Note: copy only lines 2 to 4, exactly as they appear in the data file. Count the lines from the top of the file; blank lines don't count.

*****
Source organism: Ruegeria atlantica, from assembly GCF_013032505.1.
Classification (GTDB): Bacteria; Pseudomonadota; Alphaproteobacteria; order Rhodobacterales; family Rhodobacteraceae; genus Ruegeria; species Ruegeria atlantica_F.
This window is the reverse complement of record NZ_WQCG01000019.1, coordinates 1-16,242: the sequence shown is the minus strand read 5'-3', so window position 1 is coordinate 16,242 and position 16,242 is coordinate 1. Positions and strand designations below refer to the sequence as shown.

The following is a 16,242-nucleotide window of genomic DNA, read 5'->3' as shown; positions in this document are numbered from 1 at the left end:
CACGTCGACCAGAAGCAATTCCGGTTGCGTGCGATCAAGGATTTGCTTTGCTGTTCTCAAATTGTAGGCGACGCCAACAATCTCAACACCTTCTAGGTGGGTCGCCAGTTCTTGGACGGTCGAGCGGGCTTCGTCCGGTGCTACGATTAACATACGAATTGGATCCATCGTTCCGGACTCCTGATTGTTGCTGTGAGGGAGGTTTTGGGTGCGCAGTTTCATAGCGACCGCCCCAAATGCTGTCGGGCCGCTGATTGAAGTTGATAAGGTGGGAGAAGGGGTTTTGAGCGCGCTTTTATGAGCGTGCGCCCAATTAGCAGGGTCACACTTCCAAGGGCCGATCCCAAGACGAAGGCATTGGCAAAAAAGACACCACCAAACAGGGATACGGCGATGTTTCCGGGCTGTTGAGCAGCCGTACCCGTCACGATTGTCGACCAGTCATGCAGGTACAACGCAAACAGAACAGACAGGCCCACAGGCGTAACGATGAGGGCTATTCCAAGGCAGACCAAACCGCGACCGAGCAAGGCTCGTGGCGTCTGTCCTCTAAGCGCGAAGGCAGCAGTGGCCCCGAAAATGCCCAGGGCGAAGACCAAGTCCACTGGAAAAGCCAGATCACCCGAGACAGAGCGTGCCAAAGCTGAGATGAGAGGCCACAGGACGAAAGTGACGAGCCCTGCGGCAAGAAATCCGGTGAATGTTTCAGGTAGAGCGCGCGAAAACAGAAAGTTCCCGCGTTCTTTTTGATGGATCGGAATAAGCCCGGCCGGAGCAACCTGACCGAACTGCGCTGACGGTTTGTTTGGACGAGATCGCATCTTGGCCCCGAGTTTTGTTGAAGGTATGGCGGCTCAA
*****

Classification (GTDB): Bacteria; Pseudomonadota; Alphaproteobacteria; order Rhodobacterales; family Rhodobacteraceae; genus Ruegeria; species Ruegeria atlantica_F.
This window is the reverse complement of record NZ_WQCG01000019.1, coordinates 1-16,242: the sequence shown is the minus strand read 5'-3', so window position 1 is coordinate 16,242 and position 16,242 is coordinate 1. Positions and strand designations below refer to the sequence as shown.

The following is a 16,242-nucleotide window of genomic DNA, read 5'->3' as shown; positions in this document are numbered from 1 at the left end: